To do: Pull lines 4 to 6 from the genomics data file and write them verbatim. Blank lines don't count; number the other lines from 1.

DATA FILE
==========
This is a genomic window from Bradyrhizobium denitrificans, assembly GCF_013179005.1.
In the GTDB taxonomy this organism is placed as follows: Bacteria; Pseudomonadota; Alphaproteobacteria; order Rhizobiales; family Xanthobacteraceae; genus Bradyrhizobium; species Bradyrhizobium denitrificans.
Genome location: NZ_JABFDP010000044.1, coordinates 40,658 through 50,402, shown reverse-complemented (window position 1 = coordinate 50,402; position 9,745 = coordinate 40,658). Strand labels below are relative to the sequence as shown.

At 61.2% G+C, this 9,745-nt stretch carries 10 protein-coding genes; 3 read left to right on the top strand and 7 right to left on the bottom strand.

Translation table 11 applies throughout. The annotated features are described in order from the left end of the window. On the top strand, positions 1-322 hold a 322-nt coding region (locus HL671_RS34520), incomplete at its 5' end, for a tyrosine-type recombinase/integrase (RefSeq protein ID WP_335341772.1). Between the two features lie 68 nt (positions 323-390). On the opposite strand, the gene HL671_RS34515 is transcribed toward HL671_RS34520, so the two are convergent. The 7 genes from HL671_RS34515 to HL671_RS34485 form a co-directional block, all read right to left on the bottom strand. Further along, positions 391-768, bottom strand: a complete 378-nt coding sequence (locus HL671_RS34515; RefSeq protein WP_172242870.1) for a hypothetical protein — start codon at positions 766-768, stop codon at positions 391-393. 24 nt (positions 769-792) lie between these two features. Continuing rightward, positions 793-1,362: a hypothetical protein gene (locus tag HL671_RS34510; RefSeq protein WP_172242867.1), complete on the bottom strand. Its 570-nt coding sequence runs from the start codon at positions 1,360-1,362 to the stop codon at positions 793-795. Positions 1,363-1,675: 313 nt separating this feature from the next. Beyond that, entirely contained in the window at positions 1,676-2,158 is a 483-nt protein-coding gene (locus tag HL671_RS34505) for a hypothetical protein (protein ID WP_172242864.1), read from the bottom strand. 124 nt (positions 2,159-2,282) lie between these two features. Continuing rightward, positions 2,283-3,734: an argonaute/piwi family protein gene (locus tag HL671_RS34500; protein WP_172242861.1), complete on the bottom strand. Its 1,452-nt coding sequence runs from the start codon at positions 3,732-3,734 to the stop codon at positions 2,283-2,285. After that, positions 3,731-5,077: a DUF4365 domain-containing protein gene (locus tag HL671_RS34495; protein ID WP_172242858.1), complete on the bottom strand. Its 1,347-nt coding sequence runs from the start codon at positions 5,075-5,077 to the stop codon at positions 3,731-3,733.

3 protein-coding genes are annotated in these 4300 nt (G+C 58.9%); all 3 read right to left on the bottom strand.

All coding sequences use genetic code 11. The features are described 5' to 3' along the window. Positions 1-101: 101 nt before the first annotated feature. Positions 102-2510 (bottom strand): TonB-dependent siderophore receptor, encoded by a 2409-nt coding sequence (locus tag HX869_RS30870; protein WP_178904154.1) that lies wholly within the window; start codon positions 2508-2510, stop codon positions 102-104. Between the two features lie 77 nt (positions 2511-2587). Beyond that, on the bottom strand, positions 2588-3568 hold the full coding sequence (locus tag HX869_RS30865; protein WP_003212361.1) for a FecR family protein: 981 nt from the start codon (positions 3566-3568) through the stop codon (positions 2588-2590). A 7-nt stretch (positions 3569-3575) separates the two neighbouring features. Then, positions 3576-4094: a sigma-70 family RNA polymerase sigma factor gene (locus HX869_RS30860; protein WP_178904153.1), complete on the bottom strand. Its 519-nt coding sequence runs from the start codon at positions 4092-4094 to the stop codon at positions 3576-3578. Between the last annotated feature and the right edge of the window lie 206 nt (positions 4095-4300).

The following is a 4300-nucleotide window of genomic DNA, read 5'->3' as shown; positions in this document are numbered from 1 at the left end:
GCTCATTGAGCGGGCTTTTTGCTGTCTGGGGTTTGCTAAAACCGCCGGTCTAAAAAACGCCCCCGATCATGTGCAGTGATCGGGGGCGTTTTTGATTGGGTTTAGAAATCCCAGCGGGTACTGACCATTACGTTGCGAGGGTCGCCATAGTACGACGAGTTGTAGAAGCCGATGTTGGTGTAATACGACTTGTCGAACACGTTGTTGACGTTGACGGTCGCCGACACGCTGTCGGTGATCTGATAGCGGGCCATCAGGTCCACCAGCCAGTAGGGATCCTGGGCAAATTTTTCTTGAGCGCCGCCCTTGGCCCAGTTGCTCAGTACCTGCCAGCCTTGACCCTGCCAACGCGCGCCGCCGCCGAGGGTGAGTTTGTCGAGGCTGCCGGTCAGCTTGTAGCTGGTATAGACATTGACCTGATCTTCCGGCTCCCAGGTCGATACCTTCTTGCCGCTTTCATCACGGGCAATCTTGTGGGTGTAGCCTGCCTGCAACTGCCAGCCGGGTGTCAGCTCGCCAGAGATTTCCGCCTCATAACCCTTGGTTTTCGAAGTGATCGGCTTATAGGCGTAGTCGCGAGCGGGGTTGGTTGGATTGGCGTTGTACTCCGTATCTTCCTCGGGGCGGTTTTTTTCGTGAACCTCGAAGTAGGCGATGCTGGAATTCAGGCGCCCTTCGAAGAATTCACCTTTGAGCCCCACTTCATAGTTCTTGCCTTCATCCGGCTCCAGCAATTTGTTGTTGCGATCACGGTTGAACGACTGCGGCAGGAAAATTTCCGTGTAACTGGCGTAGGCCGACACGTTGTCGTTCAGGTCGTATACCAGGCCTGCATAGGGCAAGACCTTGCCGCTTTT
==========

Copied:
At 61.2% G+C, this 9,745-nt stretch carries 10 protein-coding genes; 3 read left to right on the top strand and 7 right to left on the bottom strand.

Translation table 11 applies throughout. The annotated features are described in order from the left end of the window. On the top strand, positions 1-322 hold a 322-nt coding region (locus HL671_RS34520), incomplete at its 5' end, for a tyrosine-type recombinase/integrase (RefSeq protein ID WP_335341772.1). Between the two features lie 68 nt (positions 323-390). On the opposite strand, the gene HL671_RS34515 is transcribed toward HL671_RS34520, so the two are convergent. The 7 genes from HL671_RS34515 to HL671_RS34485 form a co-directional block, all read right to left on the bottom strand. Further along, positions 391-768, bottom strand: a complete 378-nt coding sequence (locus HL671_RS34515; RefSeq protein WP_172242870.1) for a hypothetical protein — start codon at positions 766-768, stop codon at positions 391-393. 24 nt (positions 769-792) lie between these two features. Continuing rightward, positions 793-1,362: a hypothetical protein gene (locus tag HL671_RS34510; RefSeq protein WP_172242867.1), complete on the bottom strand. Its 570-nt coding sequence runs from the start codon at positions 1,360-1,362 to the stop codon at positions 793-795. Positions 1,363-1,675: 313 nt separating this feature from the next. Beyond that, entirely contained in the window at positions 1,676-2,158 is a 483-nt protein-coding gene (locus tag HL671_RS34505) for a hypothetical protein (protein ID WP_172242864.1), read from the bottom strand. 124 nt (positions 2,159-2,282) lie between these two features. Continuing rightward, positions 2,283-3,734: an argonaute/piwi family protein gene (locus tag HL671_RS34500; protein WP_172242861.1), complete on the bottom strand. Its 1,452-nt coding sequence runs from the start codon at positions 3,732-3,734 to the stop codon at positions 2,283-2,285. After that, positions 3,731-5,077: a DUF4365 domain-containing protein gene (locus tag HL671_RS34495; protein ID WP_172242858.1), complete on the bottom strand. Its 1,347-nt coding sequence runs from the start codon at positions 5,075-5,077 to the stop codon at positions 3,731-3,733.

3 protein-coding genes are annotated in these 4300 nt (G+C 58.9%); all 3 read right to left on the bottom strand.